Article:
Mariners Hope Cano Draws Fans, Other FAs Source: Shanahan Nearly Left Redskins O's Raising Season-Ticket Prices Texans' McNair Hopes For Short Turnaround Hershiser Leaving ESPN For Dodgers RSN NFL Franchise Notes Sporting KC Becomes Envy Of City, League Is Angelos Becoming More Hands-On? Wrigley Could Be Allowed To Push Back Wall Yankees Likely To Keep Spending
SBD/February 8, 2011/Franchises
MLB Franchise Notes: Jeff Moorad Near Deal To Sell D'Backs Stake
Published February 8, 2011
GOING ALL IN: White Sox Chair Jerry Reinsdorf Saturday on ESPN Radio 1000 Chicago said that with a "heavy increase in payroll the team is banking on a heavy increase in attendance at US Cellular Field." The White Sox' payroll this season is expected to be around $130M, which "will be the highest in franchise history." Reinsdorf: "We've really taken a chance. The term all-in I think really makes some sense here. If we draw what we drew last year, we will lose a lot of money. ... Fortunately over the years we've made a little here, we've made a little there and we can cover it if we lose. We won't be able to lose money two years in a row" (ESPNCHICAGO.com, 2/5).
FAMILIAR BREW: In Milwaukee, Tom Haudricourt reported it "appears the Brewers again are headed for a payroll" of around $85M. The team budgets an additional $5M "for contract incentives and call-ups from the minors, so club officials see it" as a $90M payroll. Brewers Owner Mark Attanasio indicated that they "finished in the red in 2010 after drawing more than 2.7 million" fans. Attanasio: "Once again, I've managed to put ourselves in a position where we could lose money this year even with 3 million fans, which we project coming out." Haudricourt noted Attanasio "decided last fall to take a somewhat unique approach to his team's player payroll" for this season. Attanasio noted the team did not set a specific number, but said, "I wasn't this year going to spend money for the sake of spending money. ... I think we've done that a little bit the last couple of years, and it didn't really work" (MILWAUKEE JOURNAL SENTINEL, 2/6).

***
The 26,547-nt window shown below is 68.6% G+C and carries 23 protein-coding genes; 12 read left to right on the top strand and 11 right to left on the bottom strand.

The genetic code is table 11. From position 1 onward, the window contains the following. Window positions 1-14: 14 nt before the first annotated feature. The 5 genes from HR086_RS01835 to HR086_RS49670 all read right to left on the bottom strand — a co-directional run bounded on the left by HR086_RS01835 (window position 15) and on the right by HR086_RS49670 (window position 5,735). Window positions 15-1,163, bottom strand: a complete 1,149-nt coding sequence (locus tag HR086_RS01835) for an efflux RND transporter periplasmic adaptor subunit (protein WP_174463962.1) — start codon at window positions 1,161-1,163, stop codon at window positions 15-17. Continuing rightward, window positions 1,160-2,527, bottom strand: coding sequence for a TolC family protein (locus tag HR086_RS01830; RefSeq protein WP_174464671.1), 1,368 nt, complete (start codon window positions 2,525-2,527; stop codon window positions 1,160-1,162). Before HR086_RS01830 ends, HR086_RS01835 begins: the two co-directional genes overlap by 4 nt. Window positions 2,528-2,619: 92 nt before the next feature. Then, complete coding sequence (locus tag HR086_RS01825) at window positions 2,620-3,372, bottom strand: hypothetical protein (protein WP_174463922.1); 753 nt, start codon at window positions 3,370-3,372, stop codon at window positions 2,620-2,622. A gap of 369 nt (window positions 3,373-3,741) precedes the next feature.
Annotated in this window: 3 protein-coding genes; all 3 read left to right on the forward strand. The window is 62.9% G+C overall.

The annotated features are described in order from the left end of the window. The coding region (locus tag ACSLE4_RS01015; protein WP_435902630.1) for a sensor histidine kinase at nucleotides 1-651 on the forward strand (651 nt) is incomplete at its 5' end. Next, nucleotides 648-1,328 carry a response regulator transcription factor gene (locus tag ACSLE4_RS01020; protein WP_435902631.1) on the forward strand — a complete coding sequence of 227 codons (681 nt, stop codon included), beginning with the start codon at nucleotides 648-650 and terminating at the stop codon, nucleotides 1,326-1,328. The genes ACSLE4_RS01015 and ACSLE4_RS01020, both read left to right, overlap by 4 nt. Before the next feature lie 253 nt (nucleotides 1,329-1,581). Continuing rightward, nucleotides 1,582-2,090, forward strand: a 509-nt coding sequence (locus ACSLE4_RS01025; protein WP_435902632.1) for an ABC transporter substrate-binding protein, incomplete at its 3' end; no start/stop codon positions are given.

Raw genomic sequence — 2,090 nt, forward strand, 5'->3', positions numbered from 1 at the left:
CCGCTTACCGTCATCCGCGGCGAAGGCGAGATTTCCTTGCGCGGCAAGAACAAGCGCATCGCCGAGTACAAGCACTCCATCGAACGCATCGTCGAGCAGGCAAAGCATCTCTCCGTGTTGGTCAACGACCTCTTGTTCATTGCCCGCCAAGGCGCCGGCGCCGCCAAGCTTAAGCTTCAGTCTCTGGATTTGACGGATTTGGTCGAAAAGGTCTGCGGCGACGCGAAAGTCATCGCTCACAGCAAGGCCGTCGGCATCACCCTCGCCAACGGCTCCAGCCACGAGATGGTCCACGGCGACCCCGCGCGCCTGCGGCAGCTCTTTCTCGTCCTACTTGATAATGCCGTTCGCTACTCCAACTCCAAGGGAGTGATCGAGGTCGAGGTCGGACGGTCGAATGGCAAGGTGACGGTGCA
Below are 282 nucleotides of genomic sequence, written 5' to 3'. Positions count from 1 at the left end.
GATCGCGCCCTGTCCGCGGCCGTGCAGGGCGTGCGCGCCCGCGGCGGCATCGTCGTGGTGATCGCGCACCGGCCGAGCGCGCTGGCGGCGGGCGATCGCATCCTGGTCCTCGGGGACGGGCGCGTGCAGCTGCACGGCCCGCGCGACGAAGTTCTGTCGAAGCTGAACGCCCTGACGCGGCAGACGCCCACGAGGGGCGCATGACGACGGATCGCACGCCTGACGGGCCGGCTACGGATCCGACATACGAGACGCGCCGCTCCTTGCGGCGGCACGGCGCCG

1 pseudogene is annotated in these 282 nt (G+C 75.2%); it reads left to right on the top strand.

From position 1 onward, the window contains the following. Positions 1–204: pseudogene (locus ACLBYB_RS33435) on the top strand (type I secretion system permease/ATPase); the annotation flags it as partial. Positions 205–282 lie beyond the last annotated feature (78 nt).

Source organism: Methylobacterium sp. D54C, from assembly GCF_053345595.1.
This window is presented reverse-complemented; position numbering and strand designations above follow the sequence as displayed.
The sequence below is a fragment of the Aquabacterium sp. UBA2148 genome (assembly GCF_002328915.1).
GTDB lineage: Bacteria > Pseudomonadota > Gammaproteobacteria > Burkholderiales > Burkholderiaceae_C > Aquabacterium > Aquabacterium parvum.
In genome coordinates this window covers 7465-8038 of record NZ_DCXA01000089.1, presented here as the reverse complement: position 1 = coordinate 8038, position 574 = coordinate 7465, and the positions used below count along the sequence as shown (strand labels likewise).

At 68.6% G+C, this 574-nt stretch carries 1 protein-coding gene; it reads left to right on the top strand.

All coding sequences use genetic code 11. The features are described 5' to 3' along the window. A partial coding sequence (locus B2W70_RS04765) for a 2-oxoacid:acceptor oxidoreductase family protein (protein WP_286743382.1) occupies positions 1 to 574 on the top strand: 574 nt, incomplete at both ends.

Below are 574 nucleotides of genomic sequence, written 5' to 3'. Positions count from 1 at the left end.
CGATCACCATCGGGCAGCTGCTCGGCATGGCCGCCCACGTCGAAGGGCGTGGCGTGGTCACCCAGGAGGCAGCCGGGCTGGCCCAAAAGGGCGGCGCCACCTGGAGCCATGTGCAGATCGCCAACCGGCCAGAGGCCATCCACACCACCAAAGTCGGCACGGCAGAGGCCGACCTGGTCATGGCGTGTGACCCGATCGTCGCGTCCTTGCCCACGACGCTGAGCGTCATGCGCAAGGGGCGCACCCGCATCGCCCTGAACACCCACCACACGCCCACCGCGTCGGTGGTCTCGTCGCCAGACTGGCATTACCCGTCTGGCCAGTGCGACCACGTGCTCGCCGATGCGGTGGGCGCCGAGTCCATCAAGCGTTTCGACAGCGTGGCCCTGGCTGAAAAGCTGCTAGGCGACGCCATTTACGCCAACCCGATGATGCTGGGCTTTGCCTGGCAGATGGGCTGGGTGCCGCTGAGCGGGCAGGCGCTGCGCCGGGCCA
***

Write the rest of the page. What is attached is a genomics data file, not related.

SETTING SAIL TOWARD HIGHER PRICES: In Pittsburgh, Rob Biertempfel noted a "day-of-game pricing plan -- calling for walk-up tickets to cost $2 to $5 more apiece than tickets bought in advance -- that the Pirates will implement this season is the first step toward increasing all ticket prices." Pirates President Frank Coonelly: "We need to have a competitively priced product. We've gotten far behind. We need to have a sustainable, competitive team on the field. So we really need to move (ticket prices) in that (upward) direction. When? As soon as we possibly can." The day-of-game pricing increase "does not apply to group or season-ticket sales" and will "affect about 10 percent of their overall ticket sales." The Pirates "do not expect much backlash from the pricing plan." Pirates Exec VP & CMO Lou DePaoli: "We've had day-of-game pricing for four years on our all-you-can-eat seats, and we've never had one complaint. It's an easier way for us to get that price moving upward" (Pittsburgh TRIBUNE-REVIEW, 2/6).